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What Sport is #1 for Head Injuries?

Most people would think that football would be the number one sports-related head injury, but in actuality, bicycle accidents account for far more traumatic brain injuries each year.  Riding without a helmet can be hazardous to your health.  The reason bicycle riding accounts for more head injuries than football is simply that there more people ride bikes than play football.  Nearly 1 out of 5 sports-related head injuries treated in emergency rooms in 2009 were due to bicycle accidents. Football accounted for 1 out of 10 and baseball was 1 out of 12.

Cycling was also the leading cause of sports-related head injuries in children under 14 and were about double the number related to football.  Part of the reason is that bicycling is so common.  We often don’t think of biking as a serious cause for injury so we don’t take precautions like wearing a helmet.  Bicyclists are at high risk of colliding with motor vehicles.  When riders don’t wear helmets, such collisions frequently result in serious head injuries. In 2009 about 90 percent of bicyclists killed in the United States were not wearing helmets.  A majority of them were middle-aged men.

The bottom line is that bike accidents contribute to more sports-related head injuries than any other activity.

People with a brain injury frequently report visual problems such as seeing words in print run together, have intermittent blurring when reading, and objects that are known to be stationary seem to be moving. The floor may appear tilted and they may have significant difficulties with balance and spatial orientation when in crowded moving environments. Frequently, persons reporting these symptoms to eye care professionals (optometrists and ophthalmologists) have been told that their problems are not in their eyes and that their eyes appear to be healthy.  The reason for this is that vision is actually based in the brain and not in the eyes.  This is why a brain injury is causing all of these vision problems.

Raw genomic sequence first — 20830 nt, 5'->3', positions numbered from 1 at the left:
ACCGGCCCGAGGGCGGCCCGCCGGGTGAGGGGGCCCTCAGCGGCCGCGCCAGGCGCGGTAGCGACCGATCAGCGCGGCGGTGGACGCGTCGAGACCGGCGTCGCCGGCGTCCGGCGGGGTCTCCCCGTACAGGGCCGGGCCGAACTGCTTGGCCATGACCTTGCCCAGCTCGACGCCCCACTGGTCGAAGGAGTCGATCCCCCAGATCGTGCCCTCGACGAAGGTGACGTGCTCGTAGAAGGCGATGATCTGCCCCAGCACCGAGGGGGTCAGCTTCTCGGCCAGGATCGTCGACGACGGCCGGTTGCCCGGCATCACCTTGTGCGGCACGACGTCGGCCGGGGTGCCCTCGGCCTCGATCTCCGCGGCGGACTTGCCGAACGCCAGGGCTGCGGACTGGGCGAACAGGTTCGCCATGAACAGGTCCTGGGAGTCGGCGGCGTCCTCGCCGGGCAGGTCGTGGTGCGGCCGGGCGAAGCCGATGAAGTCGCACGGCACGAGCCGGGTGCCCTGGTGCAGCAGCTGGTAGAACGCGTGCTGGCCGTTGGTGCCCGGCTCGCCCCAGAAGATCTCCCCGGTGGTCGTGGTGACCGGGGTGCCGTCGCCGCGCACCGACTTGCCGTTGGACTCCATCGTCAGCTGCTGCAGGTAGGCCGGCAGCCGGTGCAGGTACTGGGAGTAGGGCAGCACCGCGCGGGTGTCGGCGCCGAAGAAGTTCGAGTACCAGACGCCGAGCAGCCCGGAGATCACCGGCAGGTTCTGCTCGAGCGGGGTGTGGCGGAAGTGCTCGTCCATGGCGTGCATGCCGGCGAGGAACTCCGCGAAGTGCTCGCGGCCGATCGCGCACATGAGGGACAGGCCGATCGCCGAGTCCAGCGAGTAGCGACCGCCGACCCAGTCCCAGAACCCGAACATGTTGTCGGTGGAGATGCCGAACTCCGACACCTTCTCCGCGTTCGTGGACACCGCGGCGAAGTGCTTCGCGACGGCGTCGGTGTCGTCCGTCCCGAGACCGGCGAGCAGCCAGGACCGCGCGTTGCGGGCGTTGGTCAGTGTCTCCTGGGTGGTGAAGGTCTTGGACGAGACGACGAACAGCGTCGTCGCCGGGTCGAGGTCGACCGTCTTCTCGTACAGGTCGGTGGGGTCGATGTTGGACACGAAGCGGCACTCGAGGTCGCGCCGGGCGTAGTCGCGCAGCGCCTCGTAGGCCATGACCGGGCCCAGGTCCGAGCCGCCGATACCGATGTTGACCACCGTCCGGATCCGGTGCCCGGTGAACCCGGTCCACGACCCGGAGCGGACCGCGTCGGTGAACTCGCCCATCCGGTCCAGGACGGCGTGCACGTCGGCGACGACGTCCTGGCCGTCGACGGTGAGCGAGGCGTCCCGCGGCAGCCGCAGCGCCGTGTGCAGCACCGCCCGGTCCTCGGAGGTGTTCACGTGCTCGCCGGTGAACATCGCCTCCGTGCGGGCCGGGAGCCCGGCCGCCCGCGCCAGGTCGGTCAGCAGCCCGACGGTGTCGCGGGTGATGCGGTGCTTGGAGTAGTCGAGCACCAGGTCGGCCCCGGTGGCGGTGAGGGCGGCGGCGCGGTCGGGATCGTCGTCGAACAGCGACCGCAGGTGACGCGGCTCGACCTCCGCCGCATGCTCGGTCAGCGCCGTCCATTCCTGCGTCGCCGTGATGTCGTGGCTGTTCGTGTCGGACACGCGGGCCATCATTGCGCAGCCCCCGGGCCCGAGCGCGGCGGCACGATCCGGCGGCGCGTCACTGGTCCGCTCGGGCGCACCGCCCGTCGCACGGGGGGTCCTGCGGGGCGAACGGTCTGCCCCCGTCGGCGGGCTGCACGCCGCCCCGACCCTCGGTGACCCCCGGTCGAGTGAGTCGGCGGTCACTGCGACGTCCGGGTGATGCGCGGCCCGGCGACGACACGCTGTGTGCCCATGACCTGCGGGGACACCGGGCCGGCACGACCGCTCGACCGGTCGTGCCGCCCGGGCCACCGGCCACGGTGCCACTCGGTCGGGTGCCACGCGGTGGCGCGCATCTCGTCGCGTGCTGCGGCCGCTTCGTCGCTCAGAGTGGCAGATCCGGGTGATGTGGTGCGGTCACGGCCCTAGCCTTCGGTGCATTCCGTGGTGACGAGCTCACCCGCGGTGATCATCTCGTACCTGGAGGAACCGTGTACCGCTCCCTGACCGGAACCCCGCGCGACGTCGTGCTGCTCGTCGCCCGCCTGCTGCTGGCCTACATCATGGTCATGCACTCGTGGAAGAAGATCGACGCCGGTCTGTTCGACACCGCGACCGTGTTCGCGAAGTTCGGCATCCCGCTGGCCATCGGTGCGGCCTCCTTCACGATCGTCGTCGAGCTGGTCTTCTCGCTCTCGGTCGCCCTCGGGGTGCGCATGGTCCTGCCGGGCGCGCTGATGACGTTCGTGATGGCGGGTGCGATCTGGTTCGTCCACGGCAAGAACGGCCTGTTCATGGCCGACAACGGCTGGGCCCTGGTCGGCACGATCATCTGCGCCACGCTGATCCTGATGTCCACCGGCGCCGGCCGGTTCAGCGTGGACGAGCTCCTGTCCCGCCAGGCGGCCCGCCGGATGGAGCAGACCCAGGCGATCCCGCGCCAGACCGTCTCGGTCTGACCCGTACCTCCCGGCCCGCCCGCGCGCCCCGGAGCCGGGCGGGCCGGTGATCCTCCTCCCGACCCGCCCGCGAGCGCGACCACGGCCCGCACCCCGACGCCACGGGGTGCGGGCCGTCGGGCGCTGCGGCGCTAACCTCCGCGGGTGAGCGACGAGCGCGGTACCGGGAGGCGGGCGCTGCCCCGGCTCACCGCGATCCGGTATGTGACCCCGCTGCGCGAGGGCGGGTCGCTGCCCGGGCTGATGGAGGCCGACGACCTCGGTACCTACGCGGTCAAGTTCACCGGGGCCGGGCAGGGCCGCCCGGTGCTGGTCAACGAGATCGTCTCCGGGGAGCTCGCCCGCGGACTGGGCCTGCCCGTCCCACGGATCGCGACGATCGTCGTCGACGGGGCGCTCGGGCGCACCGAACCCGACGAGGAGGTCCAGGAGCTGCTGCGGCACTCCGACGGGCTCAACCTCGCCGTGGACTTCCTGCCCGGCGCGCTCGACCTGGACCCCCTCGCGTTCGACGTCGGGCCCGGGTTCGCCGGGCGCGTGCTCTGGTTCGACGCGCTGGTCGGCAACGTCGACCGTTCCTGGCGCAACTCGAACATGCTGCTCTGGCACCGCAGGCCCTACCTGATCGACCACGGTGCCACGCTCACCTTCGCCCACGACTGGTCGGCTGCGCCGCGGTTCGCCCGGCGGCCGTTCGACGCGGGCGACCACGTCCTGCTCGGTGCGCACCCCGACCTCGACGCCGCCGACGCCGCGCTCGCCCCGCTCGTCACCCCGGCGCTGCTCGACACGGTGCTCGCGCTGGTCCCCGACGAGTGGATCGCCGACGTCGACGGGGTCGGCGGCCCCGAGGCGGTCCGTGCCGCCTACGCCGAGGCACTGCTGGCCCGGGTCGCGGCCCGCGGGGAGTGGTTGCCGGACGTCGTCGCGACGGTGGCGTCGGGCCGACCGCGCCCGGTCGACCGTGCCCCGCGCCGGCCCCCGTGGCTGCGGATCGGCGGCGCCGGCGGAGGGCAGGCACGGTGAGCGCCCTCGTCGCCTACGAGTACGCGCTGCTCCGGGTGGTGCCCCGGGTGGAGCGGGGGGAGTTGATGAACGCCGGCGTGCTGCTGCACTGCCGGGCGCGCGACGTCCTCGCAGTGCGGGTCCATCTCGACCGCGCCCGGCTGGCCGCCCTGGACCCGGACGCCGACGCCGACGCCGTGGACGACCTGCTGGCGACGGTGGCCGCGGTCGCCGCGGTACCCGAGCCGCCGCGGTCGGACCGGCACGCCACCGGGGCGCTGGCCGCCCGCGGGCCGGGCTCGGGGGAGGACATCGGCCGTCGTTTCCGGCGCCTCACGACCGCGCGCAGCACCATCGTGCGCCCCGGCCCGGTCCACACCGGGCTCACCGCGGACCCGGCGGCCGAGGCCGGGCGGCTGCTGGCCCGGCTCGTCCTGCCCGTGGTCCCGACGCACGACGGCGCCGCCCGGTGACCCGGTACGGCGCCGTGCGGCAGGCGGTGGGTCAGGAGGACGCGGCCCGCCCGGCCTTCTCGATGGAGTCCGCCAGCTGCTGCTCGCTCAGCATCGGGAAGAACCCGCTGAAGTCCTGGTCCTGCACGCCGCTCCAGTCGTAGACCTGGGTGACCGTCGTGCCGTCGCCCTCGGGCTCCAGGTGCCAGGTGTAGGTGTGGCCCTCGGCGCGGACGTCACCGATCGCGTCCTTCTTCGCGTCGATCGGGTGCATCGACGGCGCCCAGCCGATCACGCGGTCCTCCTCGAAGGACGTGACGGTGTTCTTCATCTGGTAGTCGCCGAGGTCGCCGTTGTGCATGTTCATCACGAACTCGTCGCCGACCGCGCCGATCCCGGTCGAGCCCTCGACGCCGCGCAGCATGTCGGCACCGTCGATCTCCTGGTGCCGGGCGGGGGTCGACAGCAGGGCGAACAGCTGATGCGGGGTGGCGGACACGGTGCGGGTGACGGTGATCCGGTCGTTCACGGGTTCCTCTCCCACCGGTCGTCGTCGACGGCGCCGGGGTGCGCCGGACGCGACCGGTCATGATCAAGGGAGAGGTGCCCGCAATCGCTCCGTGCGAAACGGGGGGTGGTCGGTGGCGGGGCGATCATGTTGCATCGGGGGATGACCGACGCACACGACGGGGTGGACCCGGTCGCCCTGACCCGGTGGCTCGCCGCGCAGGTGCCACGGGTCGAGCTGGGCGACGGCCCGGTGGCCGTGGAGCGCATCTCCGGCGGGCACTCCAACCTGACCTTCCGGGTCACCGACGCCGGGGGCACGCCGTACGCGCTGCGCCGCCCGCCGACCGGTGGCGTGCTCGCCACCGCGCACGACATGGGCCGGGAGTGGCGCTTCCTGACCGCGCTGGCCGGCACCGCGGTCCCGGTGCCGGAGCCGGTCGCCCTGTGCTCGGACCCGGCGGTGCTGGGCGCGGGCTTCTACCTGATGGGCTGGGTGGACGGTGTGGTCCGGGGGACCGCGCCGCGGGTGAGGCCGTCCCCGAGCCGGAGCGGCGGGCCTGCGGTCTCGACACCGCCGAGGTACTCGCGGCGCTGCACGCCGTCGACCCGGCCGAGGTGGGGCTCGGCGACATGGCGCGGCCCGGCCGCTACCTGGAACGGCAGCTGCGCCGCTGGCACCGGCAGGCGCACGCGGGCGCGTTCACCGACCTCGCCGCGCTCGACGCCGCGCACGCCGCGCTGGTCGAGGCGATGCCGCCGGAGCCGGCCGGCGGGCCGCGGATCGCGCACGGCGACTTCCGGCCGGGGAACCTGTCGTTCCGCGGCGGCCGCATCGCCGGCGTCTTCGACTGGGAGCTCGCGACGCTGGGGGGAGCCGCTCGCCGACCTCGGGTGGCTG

Although there are many visual problems that arise from brain injury and stroke, three are more devastating and impairing than the rest. These are visual field loss, persistent double vision, and visual / balance disorders.

Double vision is among the most disorienting and devastating vision disorders. People suffering from double vision will often times go to great lengths to alleviate the double image because it is so bothersome. Many will actually even patch, or cover an eye, thereby eliminating the vision from one eye just to get rid of their double vision. Double vision is caused when the two eyes do not align, or work together and one eye actually turns out, in, up, or down compared to the fellow eye. The disorientation from double vision will frequently trigger dizziness and balance problems.

Brain injury is often accompanied by increased light sensitivity and general inability to tolerate normal glare. The problem seems to be an inability of the brain to adjust to various levels of brightness. It is as if one had a radio and the volume control was broken and you could not make the adjustments you normally do to control loudness.

Many of these problems, visual in nature, can be solved through a program of vision therapy that enables the individual regain skills that were damaged.